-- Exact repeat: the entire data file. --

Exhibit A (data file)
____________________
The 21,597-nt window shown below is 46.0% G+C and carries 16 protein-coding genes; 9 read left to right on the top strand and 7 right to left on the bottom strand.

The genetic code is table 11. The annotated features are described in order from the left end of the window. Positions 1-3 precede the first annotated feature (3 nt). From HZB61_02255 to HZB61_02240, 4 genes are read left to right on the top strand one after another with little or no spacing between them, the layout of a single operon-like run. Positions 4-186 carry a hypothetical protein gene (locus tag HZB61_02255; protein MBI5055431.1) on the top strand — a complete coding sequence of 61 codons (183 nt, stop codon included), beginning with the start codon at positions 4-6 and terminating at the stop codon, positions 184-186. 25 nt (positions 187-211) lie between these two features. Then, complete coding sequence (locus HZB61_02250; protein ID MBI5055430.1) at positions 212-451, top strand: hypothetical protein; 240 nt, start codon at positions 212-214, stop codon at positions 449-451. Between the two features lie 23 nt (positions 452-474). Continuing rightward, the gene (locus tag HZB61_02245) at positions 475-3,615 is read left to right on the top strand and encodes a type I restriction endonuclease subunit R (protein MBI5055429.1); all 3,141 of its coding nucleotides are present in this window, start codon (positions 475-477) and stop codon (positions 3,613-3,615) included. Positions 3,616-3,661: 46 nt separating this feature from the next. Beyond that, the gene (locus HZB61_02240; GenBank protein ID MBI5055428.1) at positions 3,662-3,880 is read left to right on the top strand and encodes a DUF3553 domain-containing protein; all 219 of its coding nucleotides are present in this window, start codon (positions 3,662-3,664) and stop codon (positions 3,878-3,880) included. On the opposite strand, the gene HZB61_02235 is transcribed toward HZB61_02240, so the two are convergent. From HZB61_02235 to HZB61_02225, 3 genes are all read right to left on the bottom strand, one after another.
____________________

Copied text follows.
The 21,597-nt window shown below is 46.0% G+C and carries 16 protein-coding genes; 9 read left to right on the top strand and 7 right to left on the bottom strand.

The genetic code is table 11. The annotated features are described in order from the left end of the window. Positions 1-3 precede the first annotated feature (3 nt). From HZB61_02255 to HZB61_02240, 4 genes are read left to right on the top strand one after another with little or no spacing between them, the layout of a single operon-like run. Positions 4-186 carry a hypothetical protein gene (locus tag HZB61_02255; protein MBI5055431.1) on the top strand — a complete coding sequence of 61 codons (183 nt, stop codon included), beginning with the start codon at positions 4-6 and terminating at the stop codon, positions 184-186. 25 nt (positions 187-211) lie between these two features. Then, complete coding sequence (locus HZB61_02250; protein ID MBI5055430.1) at positions 212-451, top strand: hypothetical protein; 240 nt, start codon at positions 212-214, stop codon at positions 449-451. Between the two features lie 23 nt (positions 452-474). Continuing rightward, the gene (locus tag HZB61_02245) at positions 475-3,615 is read left to right on the top strand and encodes a type I restriction endonuclease subunit R (protein MBI5055429.1); all 3,141 of its coding nucleotides are present in this window, start codon (positions 475-477) and stop codon (positions 3,613-3,615) included. Positions 3,616-3,661: 46 nt separating this feature from the next. Beyond that, the gene (locus HZB61_02240; GenBank protein ID MBI5055428.1) at positions 3,662-3,880 is read left to right on the top strand and encodes a DUF3553 domain-containing protein; all 219 of its coding nucleotides are present in this window, start codon (positions 3,662-3,664) and stop codon (positions 3,878-3,880) included. On the opposite strand, the gene HZB61_02235 is transcribed toward HZB61_02240, so the two are convergent. From HZB61_02235 to HZB61_02225, 3 genes are all read right to left on the bottom strand, one after another.